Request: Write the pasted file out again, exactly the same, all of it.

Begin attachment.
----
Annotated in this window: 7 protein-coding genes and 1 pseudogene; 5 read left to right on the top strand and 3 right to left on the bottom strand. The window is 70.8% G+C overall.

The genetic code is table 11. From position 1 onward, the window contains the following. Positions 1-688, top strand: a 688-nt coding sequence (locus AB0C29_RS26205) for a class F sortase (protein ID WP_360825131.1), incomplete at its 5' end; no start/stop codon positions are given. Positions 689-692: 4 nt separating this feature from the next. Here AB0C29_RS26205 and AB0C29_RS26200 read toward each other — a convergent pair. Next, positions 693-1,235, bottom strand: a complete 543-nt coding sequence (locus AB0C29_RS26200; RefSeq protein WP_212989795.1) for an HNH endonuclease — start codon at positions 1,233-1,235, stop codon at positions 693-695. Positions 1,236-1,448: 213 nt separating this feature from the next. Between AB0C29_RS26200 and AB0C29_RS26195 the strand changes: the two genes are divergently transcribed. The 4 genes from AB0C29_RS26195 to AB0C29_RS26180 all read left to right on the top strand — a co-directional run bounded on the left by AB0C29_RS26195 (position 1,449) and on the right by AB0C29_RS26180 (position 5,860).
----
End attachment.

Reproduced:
Annotated in this window: 7 protein-coding genes and 1 pseudogene; 5 read left to right on the top strand and 3 right to left on the bottom strand. The window is 70.8% G+C overall.

The genetic code is table 11. From position 1 onward, the window contains the following. Positions 1-688, top strand: a 688-nt coding sequence (locus AB0C29_RS26205) for a class F sortase (protein ID WP_360825131.1), incomplete at its 5' end; no start/stop codon positions are given. Positions 689-692: 4 nt separating this feature from the next. Here AB0C29_RS26205 and AB0C29_RS26200 read toward each other — a convergent pair. Next, positions 693-1,235, bottom strand: a complete 543-nt coding sequence (locus AB0C29_RS26200; RefSeq protein WP_212989795.1) for an HNH endonuclease — start codon at positions 1,233-1,235, stop codon at positions 693-695. Positions 1,236-1,448: 213 nt separating this feature from the next. Between AB0C29_RS26200 and AB0C29_RS26195 the strand changes: the two genes are divergently transcribed. The 4 genes from AB0C29_RS26195 to AB0C29_RS26180 all read left to right on the top strand — a co-directional run bounded on the left by AB0C29_RS26195 (position 1,449) and on the right by AB0C29_RS26180 (position 5,860).